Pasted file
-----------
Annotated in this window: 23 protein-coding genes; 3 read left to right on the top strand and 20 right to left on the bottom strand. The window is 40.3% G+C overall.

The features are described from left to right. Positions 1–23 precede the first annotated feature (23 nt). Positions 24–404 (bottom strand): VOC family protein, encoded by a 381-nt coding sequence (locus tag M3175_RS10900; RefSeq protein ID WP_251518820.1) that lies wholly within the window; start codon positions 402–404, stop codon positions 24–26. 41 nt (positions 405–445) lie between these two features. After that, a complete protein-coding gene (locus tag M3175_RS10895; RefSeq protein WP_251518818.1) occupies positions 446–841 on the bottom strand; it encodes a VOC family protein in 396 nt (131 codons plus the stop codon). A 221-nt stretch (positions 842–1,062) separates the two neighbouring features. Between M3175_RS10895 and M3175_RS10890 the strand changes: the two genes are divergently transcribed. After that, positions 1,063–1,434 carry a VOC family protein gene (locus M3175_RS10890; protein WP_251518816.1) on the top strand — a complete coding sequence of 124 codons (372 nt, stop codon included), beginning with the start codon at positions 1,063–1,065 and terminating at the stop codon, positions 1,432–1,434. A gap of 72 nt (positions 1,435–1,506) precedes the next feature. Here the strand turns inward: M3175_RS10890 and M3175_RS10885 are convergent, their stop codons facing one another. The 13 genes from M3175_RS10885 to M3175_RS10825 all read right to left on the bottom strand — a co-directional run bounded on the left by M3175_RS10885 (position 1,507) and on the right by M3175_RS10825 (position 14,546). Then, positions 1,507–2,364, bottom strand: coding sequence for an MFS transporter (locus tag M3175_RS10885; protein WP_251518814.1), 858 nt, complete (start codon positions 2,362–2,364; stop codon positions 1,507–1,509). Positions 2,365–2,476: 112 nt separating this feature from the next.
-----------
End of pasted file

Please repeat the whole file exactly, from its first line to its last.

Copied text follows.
Annotated in this window: 23 protein-coding genes; 3 read left to right on the top strand and 20 right to left on the bottom strand. The window is 40.3% G+C overall.

The features are described from left to right. Positions 1–23 precede the first annotated feature (23 nt). Positions 24–404 (bottom strand): VOC family protein, encoded by a 381-nt coding sequence (locus tag M3175_RS10900; RefSeq protein ID WP_251518820.1) that lies wholly within the window; start codon positions 402–404, stop codon positions 24–26. 41 nt (positions 405–445) lie between these two features. After that, a complete protein-coding gene (locus tag M3175_RS10895; RefSeq protein WP_251518818.1) occupies positions 446–841 on the bottom strand; it encodes a VOC family protein in 396 nt (131 codons plus the stop codon). A 221-nt stretch (positions 842–1,062) separates the two neighbouring features. Between M3175_RS10895 and M3175_RS10890 the strand changes: the two genes are divergently transcribed. After that, positions 1,063–1,434 carry a VOC family protein gene (locus M3175_RS10890; protein WP_251518816.1) on the top strand — a complete coding sequence of 124 codons (372 nt, stop codon included), beginning with the start codon at positions 1,063–1,065 and terminating at the stop codon, positions 1,432–1,434. A gap of 72 nt (positions 1,435–1,506) precedes the next feature. Here the strand turns inward: M3175_RS10890 and M3175_RS10885 are convergent, their stop codons facing one another. The 13 genes from M3175_RS10885 to M3175_RS10825 all read right to left on the bottom strand — a co-directional run bounded on the left by M3175_RS10885 (position 1,507) and on the right by M3175_RS10825 (position 14,546). Then, positions 1,507–2,364, bottom strand: coding sequence for an MFS transporter (locus tag M3175_RS10885; protein WP_251518814.1), 858 nt, complete (start codon positions 2,362–2,364; stop codon positions 1,507–1,509). Positions 2,365–2,476: 112 nt separating this feature from the next.